Get the lead out: Lead service lines being removed citywide

Published on April 16, 2021

an infographic showing where the lines are underneath a house

Five years ago, Fort Worth decided to locate and then remove all city-owned lead service lines. The reason is to protect the health of customers.

The in-house inventory project is 86% complete. So far, the utility has found 1,182 lead services lines on the city side of the meter, and 10 on the customer side of the meter. It also found another 649 lead service lines though field maintenance work.

As of March 31, the utility had replaced 1,444 of the city-owned lead service lines. The goal is to replace all the city-owned lead service lines by the end of 2021.

The service line is the piping that connects the home or business to the water main. The city and the property owner share ownership of the service line.

The city owns the portion from the main to the water meter, including the water meter. The property owner is responsible for the portion from the meter to the point it enters the home or business, as well as all the plumbing in the home or building.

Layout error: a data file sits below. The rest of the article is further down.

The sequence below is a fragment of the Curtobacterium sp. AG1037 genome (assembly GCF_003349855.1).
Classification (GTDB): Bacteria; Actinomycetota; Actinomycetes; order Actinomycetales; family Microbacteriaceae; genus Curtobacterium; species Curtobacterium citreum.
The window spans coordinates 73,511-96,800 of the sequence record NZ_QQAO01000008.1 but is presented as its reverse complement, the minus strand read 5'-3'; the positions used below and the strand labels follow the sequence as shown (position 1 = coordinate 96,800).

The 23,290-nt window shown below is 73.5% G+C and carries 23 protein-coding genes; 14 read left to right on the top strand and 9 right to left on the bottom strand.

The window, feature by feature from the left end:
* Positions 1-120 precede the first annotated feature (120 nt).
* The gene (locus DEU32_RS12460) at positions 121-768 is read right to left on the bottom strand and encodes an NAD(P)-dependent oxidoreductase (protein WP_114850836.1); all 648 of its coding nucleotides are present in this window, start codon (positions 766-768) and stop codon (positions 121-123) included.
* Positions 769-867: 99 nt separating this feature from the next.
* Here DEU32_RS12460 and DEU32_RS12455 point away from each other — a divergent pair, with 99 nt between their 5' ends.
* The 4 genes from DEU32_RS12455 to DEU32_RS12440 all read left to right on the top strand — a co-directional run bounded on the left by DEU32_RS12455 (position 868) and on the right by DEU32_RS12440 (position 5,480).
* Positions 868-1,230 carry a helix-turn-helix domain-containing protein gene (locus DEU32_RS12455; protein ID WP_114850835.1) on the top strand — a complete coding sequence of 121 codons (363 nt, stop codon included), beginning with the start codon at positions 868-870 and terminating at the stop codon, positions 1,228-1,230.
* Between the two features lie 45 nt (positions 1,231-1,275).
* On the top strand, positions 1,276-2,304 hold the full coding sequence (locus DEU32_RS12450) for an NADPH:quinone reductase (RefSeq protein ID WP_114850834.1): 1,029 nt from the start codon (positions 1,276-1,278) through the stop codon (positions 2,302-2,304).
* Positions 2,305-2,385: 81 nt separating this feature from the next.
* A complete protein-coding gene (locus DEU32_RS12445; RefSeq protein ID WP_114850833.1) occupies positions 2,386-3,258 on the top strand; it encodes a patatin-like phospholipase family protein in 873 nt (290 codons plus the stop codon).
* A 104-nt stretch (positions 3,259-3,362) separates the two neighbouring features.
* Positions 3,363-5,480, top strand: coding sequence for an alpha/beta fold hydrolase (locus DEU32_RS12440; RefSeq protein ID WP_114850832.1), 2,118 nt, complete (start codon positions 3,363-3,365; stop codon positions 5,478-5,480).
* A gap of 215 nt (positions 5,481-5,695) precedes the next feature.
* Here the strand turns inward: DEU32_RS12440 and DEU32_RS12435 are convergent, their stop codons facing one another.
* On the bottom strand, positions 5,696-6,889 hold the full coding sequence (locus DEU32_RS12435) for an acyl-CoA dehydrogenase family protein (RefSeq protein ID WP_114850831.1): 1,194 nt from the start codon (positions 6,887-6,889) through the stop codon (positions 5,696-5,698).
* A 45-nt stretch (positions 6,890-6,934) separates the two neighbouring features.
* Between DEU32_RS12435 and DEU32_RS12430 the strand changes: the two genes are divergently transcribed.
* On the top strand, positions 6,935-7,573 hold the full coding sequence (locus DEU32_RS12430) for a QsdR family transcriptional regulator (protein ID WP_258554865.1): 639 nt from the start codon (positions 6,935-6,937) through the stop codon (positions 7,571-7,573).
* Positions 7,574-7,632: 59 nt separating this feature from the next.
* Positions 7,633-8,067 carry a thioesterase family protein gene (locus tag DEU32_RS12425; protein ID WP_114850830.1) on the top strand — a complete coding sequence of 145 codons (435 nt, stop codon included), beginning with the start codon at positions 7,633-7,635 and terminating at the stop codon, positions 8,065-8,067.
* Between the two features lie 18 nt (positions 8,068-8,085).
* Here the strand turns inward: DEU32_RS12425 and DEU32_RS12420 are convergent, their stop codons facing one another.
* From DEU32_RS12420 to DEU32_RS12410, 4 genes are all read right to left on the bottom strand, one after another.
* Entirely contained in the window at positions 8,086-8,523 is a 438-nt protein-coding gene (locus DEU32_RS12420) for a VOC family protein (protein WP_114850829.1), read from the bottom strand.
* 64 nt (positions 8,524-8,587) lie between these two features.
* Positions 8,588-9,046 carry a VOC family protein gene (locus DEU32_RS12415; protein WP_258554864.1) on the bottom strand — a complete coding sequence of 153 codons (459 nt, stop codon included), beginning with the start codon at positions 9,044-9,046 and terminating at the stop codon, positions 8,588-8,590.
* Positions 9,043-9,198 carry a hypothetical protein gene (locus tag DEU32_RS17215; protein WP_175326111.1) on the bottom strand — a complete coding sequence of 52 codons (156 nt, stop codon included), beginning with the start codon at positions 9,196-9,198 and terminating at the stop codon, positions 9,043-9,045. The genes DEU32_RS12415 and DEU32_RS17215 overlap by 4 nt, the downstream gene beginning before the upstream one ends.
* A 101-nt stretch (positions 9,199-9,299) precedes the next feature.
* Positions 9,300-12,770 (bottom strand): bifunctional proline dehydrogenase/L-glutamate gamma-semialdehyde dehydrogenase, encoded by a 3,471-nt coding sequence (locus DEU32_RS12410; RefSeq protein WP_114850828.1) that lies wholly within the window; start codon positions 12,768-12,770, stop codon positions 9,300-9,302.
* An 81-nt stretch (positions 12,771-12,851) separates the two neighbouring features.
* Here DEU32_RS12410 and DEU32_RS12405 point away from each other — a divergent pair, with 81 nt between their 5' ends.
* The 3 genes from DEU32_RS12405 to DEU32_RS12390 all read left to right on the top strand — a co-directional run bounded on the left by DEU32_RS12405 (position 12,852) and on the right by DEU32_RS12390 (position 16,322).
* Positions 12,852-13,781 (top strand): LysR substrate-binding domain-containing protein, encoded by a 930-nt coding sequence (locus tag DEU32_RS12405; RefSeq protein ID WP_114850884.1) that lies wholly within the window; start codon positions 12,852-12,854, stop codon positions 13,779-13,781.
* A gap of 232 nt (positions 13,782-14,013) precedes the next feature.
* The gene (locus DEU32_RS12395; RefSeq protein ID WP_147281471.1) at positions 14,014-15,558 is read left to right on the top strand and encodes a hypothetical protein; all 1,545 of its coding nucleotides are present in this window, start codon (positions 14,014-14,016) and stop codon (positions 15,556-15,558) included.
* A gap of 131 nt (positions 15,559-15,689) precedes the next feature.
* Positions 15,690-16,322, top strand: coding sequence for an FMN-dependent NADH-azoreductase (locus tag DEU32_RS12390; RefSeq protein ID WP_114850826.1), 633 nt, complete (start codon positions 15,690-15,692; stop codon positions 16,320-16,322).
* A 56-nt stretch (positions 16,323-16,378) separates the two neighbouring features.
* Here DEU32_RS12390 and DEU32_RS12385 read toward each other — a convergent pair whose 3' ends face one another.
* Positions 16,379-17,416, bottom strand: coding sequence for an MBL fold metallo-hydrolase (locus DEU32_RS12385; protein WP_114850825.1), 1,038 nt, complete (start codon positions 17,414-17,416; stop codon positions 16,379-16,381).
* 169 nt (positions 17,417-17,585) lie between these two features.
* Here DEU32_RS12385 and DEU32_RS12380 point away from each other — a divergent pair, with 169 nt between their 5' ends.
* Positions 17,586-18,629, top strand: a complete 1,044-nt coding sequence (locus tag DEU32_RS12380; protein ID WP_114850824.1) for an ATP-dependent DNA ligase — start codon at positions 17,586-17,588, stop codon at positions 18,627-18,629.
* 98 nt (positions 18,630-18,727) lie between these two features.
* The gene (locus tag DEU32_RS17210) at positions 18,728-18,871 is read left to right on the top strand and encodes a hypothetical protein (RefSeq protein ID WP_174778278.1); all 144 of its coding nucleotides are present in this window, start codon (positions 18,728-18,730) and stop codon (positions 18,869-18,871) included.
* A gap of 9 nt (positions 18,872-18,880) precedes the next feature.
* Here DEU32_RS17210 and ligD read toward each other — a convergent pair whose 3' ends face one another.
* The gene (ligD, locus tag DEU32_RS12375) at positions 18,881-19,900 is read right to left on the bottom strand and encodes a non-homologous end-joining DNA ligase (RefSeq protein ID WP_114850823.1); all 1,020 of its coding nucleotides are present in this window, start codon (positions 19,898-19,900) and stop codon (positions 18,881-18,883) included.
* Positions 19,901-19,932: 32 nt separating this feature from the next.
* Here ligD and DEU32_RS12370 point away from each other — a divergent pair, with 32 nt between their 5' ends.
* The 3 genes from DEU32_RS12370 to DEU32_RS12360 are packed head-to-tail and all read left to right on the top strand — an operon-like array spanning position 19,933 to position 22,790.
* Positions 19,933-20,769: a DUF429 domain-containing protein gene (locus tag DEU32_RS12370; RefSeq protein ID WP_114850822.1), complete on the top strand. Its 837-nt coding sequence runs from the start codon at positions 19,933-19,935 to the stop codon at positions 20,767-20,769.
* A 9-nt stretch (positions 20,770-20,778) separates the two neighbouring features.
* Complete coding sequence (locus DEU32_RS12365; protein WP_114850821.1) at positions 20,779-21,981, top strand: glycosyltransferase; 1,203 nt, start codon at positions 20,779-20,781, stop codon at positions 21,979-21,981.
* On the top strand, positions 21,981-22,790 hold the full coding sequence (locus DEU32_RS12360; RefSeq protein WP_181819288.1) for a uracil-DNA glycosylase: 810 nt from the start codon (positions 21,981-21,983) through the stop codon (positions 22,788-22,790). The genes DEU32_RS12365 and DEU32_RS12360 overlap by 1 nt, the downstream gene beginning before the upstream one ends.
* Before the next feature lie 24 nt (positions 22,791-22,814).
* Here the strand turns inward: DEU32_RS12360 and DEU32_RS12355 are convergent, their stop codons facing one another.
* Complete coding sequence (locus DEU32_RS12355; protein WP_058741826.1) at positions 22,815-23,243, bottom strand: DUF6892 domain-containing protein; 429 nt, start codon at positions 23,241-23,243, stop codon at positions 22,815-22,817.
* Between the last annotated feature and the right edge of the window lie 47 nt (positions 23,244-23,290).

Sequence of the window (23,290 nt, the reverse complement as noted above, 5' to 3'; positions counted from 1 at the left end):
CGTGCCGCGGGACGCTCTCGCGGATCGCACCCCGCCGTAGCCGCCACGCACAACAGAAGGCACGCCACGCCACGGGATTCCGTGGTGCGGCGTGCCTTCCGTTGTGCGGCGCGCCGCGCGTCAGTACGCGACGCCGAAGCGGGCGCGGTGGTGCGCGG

Eliminating lead service lines may not eliminate lead in drinking water. The plumbing materials used in the home or business could contain lead, such as solder, pipes, faucets (brass) and fittings.

Lead dissolves into water over time through corrosion – a dissolving or wearing of metal caused by a chemical reaction between water and plumbing materials. Fort Worth adjusts the water’s pH to control this reaction.

When your water has been sitting for several hours, run your faucet for 30 seconds to two minutes before using the water for drinking or cooking.

If you are concerned about lead in your water, you can have it tested. The test is free for Fort Worth customers with known lead service lines. If you do not have a known lead service line, the cost is $15 per water sample. Email the utility or call 817-392-4477 to make arrangements.

View tips for reducing your exposure to lead in drinking water. 

 

 

Photo: The city and the property owner share ownership of the service line.

 

 

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